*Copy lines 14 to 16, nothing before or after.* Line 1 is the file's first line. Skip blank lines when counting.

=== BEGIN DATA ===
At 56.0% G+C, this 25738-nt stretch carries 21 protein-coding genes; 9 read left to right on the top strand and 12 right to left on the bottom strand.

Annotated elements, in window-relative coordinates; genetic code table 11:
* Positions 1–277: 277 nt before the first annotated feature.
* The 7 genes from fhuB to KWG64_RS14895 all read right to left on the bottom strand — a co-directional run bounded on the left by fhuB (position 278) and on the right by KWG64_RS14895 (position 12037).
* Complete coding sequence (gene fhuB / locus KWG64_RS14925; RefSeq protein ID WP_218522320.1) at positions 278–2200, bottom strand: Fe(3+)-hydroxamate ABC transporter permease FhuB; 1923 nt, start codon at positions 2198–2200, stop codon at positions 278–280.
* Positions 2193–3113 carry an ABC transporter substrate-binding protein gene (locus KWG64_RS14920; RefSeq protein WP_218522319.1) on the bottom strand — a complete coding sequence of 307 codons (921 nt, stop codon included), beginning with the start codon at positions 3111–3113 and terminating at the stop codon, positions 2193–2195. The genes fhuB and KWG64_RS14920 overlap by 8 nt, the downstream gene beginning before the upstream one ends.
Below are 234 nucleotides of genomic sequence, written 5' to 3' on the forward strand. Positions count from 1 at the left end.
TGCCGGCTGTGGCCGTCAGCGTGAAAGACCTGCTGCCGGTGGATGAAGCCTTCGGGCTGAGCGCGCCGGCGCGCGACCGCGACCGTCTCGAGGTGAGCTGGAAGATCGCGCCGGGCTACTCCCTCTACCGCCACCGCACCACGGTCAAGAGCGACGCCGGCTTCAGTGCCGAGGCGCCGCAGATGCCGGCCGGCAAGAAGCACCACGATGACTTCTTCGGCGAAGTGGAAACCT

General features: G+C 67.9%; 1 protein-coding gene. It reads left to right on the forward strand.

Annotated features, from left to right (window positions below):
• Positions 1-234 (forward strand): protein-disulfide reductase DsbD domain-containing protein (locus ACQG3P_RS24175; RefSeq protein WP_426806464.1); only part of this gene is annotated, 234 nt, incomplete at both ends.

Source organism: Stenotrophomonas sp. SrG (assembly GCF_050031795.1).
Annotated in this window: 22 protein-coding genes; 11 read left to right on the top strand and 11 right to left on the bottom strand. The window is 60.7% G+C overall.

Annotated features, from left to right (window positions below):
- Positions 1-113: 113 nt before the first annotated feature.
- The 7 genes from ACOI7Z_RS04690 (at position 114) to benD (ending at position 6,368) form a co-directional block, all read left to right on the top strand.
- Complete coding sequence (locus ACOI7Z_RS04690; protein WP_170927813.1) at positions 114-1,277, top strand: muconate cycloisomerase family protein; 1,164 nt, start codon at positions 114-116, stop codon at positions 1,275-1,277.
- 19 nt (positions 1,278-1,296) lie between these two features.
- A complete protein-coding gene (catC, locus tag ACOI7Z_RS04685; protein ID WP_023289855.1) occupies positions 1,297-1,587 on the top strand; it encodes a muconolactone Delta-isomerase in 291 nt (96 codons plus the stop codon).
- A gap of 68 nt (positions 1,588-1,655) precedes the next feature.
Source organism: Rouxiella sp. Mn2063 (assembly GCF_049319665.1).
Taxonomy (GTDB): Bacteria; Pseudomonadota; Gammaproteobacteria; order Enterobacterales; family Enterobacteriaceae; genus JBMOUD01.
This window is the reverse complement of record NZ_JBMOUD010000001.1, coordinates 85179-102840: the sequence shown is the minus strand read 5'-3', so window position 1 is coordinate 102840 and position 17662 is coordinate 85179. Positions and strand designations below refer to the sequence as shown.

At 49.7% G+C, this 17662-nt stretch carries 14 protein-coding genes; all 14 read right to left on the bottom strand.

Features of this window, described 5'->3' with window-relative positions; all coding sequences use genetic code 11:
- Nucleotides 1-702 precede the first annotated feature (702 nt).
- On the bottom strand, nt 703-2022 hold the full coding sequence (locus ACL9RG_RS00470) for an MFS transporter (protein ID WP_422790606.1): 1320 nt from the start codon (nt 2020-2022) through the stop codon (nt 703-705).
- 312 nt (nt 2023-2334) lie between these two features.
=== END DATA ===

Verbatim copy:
Annotated features, from left to right (window positions below):
- Positions 1-113: 113 nt before the first annotated feature.
- The 7 genes from ACOI7Z_RS04690 (at position 114) to benD (ending at position 6,368) form a co-directional block, all read left to right on the top strand.